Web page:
A data breach disclosed today by Heartland Payment Systems Inc. may well displace TJX Companies Inc.'s January 2007 breach in the record books as the largest ever involving payment data with potentially over 100 million cards being compromised.
Heartland, a Princeton, N.J.-based provider of credit and debit card processing services, said that unknown intruders had broken into its systems sometime last year and planted malicious software to steal card data carried on the company's networks.
Visa and MasterCard alerted Heartland of suspicious activity, triggering the company to hold an investigation by "several forensic investigators," during which the intrusion was discovered, Robert Baldwin Jr., Heartland's president and chief financial officer, said in a statement. The company said the intrusion may have been the result of a "widespread global cyberfraud operation."
Heartland claimed that no merchant data, cardholders' Social Security numbers, or unencrypted personal identification numbers (PIN), addresses or telephone numbers were compromised.
As with most data breach notifications, Heartland didn't say when the card companies informed it of the breach, when the breach took place in 2008, how long the intruders had remained undetected or how many cards might have been compromised in the intrusion. A company spokeswoman did not immediately respond to requests for comment.
But given that Heartland processes more than 100 million card transactions per month, it is very possible that the number of compromised credit and debit cards is at least that much, if not more, said Avivah Litan, an analyst at Gartner Inc. "It does look like the biggest ever," Litan said. The TJX breach involved the compromise of over 45 million cards.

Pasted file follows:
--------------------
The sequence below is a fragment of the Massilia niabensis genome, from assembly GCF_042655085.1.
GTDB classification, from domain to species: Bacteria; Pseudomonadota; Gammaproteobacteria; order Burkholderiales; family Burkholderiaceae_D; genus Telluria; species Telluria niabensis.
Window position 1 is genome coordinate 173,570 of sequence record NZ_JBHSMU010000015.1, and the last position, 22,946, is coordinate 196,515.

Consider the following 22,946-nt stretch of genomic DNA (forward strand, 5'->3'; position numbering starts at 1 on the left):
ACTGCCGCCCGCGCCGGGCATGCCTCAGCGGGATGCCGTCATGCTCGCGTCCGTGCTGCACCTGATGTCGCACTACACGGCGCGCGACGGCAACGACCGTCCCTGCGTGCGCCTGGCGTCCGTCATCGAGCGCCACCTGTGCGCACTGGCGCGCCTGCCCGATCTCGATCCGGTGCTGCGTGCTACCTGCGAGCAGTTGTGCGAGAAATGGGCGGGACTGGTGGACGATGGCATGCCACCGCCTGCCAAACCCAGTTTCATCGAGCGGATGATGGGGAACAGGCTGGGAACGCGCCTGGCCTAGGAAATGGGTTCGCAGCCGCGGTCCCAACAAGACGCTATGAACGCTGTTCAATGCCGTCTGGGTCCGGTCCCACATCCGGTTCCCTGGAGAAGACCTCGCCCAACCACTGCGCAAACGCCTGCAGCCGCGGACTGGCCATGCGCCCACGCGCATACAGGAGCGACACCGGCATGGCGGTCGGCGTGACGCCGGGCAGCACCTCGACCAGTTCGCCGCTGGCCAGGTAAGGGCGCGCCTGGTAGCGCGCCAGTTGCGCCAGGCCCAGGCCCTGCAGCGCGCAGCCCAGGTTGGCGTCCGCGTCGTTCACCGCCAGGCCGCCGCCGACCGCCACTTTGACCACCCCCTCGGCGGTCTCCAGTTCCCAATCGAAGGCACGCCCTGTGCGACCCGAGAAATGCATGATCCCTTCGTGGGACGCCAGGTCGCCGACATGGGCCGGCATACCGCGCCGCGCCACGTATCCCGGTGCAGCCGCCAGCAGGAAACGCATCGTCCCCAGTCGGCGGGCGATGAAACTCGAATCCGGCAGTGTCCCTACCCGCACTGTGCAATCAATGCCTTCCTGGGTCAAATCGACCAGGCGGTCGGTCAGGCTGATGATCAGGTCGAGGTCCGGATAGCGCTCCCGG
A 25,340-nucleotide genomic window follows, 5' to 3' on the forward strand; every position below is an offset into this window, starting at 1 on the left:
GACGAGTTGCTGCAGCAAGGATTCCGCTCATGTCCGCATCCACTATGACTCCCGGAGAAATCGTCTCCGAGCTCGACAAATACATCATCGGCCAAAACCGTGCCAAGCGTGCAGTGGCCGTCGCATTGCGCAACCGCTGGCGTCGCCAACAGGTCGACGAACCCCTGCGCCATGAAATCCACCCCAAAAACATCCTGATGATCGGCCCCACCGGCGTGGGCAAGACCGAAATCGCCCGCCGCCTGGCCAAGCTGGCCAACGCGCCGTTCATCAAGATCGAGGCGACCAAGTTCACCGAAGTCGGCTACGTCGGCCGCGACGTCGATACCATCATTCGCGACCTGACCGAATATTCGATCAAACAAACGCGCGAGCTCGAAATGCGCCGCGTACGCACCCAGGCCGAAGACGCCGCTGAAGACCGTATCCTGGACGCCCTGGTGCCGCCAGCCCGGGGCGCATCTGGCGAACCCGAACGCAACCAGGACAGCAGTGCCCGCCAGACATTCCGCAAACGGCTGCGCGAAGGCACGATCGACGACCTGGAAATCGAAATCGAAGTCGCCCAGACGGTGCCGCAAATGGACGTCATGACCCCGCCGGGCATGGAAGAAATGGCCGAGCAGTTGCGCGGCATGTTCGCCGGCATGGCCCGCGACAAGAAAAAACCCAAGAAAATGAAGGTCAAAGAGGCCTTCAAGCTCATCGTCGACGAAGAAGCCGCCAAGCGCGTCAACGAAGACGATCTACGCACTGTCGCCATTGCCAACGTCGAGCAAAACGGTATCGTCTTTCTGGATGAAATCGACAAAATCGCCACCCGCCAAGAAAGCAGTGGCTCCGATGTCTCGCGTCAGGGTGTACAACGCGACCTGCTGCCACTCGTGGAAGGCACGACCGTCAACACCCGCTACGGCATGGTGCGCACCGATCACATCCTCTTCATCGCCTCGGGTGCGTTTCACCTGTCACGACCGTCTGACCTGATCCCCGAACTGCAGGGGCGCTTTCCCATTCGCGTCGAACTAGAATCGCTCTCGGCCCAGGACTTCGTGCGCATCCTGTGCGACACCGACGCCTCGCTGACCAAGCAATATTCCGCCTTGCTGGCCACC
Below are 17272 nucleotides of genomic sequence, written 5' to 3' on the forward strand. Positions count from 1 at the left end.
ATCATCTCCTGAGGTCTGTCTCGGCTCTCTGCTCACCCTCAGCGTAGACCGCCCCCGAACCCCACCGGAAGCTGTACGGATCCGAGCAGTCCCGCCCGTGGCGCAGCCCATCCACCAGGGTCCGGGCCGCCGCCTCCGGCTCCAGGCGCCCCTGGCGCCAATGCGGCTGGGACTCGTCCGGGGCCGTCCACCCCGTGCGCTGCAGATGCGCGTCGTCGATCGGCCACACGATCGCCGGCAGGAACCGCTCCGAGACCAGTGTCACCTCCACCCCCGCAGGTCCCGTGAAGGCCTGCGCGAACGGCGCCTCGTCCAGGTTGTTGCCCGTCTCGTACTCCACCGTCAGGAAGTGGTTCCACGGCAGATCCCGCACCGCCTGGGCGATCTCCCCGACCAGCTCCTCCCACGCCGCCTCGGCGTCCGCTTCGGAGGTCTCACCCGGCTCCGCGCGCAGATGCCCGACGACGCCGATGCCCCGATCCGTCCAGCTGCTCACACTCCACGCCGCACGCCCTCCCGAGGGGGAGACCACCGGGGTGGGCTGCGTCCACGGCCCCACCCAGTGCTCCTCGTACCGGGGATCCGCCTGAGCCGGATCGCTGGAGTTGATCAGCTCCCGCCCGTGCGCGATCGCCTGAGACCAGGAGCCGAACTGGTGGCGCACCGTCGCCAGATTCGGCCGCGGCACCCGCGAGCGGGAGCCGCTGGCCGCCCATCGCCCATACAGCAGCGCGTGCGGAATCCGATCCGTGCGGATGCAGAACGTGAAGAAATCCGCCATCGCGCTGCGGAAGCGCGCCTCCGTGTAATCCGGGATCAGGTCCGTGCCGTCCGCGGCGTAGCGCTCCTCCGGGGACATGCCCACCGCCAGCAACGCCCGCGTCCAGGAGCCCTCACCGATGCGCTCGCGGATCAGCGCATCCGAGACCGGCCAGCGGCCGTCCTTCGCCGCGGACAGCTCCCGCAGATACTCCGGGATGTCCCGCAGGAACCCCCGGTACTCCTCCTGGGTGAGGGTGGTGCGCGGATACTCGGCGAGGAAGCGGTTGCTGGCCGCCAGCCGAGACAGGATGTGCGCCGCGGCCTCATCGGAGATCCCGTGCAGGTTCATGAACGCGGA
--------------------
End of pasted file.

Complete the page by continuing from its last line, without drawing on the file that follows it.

It also appears that those behind the breach "made off with the gold" by intercepting and stealing the so-called Track 2 data from the magnetic stripe on the back of cards, which is all that's needed to create counterfeit cards, Litan said.
Dan Clements, president of CardCops, an identity protection service of Affinion Group Inc., said that he has noticed activity in underground chat rooms that suggested a major compromise at a processor such as Heartland.
Typically when a card is stolen, crooks first check to see if the cards are still active by using it for some transaction -- often a very small donation to a charitable organization -- to see if it works. This sort of validity check has increased by nearly 20% over the past few months, suggesting a major compromise. But it's not clear yet if it is related to the Heartland breach, Clements said.
The Heartland compromise is the second involving a large payment processor over the past few weeks. On Dec. 23, RBS WorldPay Inc., the payment processing division of The Royal Bank of Scotland Group, announced that its systems had been breached by unknown intruders, resulting in the compromise of personal information belonging to about 1.5 million card holders. The compromised information included the Social Security numbers of 1.1 million individuals using payroll cards, the company said.
The incidents suggest that cybercrooks are increasingly beginning to target payment processors, Litan said. "Attacking a processor is much more serious than attacking a retailer. A processor sits at the nerve center of the payment process," and processes far more payment card data than any retailer, she said.
"More radical security moves" need to be taken by payments industry as a whole to address the problem, she added. Such incidents show that the security requirements of the Payment Card Industry Data Security Standard being pushed by the major card companies is clearly not enough, Litan added.